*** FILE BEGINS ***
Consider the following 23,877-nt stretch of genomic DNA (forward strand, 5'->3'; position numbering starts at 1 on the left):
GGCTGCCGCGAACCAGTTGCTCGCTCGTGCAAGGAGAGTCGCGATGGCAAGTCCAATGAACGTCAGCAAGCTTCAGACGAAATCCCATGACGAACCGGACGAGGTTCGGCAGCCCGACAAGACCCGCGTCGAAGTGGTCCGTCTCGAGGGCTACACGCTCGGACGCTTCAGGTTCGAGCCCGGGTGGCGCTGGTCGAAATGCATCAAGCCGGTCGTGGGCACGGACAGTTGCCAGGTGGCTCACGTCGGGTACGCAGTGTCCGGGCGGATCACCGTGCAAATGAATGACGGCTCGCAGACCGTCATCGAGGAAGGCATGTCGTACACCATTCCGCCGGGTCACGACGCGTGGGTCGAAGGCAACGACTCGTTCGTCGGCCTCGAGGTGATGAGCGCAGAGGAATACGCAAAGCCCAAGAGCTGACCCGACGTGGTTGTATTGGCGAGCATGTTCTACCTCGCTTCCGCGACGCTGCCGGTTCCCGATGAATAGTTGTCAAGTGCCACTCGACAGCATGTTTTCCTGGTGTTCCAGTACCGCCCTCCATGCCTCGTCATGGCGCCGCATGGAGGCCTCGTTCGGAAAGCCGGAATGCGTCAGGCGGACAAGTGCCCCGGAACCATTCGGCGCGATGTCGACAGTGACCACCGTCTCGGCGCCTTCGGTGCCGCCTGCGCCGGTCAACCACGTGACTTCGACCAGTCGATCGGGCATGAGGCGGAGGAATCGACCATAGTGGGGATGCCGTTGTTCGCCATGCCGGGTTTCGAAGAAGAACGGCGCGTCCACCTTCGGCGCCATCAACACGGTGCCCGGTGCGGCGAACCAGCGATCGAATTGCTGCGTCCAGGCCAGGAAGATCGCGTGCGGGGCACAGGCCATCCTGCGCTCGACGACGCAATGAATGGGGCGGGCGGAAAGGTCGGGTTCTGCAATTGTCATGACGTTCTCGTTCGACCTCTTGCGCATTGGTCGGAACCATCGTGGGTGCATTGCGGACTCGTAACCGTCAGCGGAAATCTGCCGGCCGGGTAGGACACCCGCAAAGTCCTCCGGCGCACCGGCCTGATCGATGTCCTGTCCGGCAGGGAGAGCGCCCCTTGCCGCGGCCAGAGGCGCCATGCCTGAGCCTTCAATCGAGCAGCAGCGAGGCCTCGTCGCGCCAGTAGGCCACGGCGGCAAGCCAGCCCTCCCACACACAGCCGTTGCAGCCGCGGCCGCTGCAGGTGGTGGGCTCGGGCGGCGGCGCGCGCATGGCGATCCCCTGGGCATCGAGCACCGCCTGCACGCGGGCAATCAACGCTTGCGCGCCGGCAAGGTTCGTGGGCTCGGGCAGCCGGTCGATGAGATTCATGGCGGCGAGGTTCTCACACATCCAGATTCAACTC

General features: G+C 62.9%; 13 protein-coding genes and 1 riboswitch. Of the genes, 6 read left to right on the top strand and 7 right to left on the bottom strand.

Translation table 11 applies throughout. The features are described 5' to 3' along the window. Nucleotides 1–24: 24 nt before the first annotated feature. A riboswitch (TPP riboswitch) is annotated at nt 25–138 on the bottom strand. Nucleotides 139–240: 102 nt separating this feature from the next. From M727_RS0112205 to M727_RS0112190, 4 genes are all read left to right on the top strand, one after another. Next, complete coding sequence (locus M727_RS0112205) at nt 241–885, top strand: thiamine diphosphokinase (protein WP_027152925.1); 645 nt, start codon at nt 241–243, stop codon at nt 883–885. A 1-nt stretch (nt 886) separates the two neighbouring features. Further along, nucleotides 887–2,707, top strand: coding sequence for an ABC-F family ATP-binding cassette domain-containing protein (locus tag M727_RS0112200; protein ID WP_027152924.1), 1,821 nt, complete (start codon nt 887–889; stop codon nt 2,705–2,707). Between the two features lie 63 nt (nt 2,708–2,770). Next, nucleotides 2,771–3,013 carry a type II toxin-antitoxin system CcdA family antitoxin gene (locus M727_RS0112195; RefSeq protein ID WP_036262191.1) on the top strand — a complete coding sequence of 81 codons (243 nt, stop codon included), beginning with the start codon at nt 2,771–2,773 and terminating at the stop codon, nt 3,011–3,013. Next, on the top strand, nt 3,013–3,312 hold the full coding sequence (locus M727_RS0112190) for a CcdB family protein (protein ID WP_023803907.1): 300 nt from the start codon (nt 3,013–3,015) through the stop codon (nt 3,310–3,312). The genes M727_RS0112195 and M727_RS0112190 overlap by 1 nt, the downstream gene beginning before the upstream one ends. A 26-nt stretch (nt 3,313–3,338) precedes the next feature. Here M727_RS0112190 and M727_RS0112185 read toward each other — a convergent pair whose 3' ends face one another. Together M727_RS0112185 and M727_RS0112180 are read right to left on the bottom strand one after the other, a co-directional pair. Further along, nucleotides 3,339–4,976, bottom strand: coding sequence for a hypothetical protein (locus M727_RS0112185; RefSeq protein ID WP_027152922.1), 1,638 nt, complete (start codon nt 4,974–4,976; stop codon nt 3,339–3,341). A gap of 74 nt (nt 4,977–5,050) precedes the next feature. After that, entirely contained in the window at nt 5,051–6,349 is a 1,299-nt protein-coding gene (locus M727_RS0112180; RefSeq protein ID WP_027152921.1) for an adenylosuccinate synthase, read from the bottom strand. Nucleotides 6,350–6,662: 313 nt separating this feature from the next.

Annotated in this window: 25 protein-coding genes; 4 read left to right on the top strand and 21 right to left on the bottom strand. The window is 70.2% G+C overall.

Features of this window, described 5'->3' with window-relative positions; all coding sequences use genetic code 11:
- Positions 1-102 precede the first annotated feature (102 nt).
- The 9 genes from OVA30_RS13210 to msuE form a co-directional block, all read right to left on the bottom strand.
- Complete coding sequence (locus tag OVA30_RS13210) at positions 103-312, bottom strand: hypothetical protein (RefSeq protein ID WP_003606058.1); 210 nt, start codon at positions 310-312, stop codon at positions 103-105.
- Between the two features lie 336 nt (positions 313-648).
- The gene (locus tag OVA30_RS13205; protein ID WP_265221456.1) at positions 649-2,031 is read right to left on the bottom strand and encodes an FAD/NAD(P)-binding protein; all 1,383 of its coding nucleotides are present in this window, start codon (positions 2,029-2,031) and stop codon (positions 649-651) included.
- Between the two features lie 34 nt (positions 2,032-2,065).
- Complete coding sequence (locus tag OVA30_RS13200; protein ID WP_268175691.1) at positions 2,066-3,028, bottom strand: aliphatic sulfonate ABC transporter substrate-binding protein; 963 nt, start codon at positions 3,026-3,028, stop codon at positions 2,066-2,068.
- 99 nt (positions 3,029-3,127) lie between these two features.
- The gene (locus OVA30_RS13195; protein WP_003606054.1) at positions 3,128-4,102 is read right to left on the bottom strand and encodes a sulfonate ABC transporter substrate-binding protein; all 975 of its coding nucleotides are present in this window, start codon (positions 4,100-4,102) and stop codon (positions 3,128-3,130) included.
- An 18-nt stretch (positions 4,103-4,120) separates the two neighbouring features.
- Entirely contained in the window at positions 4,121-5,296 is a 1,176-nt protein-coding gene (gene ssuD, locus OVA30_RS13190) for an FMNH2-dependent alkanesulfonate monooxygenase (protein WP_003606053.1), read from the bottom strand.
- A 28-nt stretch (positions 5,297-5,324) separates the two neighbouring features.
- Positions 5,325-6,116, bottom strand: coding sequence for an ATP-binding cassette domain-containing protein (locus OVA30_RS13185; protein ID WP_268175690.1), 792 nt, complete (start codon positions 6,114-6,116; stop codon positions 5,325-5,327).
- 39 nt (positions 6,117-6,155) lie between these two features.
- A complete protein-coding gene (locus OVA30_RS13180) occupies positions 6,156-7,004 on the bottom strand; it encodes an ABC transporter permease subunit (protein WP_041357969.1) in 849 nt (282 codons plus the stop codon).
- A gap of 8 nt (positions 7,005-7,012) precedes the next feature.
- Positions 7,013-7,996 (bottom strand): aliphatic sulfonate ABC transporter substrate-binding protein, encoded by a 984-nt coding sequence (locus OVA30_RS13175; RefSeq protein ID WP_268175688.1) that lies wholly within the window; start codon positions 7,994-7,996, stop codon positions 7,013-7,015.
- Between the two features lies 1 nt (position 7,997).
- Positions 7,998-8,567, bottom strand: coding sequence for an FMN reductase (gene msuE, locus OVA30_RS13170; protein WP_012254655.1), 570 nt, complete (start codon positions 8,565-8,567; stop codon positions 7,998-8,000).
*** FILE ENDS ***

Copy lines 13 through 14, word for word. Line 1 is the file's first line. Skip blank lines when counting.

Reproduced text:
- Complete coding sequence (locus tag OVA30_RS13200; protein ID WP_268175691.1) at positions 2,066-3,028, bottom strand: aliphatic sulfonate ABC transporter substrate-binding protein; 963 nt, start codon at positions 3,026-3,028, stop codon at positions 2,066-2,068.
- 99 nt (positions 3,029-3,127) lie between these two features.